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UBC Theses and Dissertations

Communications and political behavior in the international system; explorations into theory, method, and substance McMaster, Barrie Glenholme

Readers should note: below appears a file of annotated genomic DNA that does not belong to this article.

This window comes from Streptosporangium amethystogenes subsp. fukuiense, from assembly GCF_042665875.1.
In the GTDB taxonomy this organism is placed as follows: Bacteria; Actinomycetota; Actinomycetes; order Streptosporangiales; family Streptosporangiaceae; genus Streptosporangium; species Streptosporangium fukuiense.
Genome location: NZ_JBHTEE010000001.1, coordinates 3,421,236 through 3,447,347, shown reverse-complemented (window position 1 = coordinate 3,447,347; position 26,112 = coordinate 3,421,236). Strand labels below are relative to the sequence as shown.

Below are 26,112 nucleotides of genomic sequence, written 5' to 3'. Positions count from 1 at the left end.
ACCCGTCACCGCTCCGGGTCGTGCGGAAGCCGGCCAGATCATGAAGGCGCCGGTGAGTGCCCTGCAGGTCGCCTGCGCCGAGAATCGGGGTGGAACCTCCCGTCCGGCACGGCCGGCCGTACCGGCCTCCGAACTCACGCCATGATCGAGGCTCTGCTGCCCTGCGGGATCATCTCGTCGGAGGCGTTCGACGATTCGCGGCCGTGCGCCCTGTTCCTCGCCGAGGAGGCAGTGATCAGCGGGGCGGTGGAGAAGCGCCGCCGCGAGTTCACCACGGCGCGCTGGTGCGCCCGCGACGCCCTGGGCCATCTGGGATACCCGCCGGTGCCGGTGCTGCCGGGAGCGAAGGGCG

This study deals with possible relationships between the political information levels of nation states and their behavior in the international political system. The purpose of the study is purely exploratory. Drawing upon the literature of domestic political participation studies and the systems framework of David Easton, the author investigates the relevance and implications of the hypothesis, the availability and reliability of data sources, and the substantive relationship between information and behavior. The author suggests that a basic modification of the Easton model— the addition of a membership environment— makes the framework applicable to the analysis of international politics, and shows political information to be a salient variable, previously over looked in systemic analyses of international relations. Attention is devoted to the utility of news index and news summary sources for behavioral data. Using correlational techniques, the investigator finds that the advantages of availability and economy of these sources are somewhat offset by the existence of biases; no conclusions can be drawn, the author suggests, until a more systematic assessment of these sources is undertaken. Using a randomization test for matched pairs of twenty nation states, the study indicates a probable relationship between the extent of information channels and the systemic orientation of states' international behavior. The information channels utilized in the research design are diplomatic exchanges and memberships in inter-governmental organizations. The substantive findings are then related to the behavioral data source question, and to the further research ability of the problem. The author concludes that the results of the pilot study are sufficiently interesting to warrant fuller investigation of both the hypothesis and the source bias problem.

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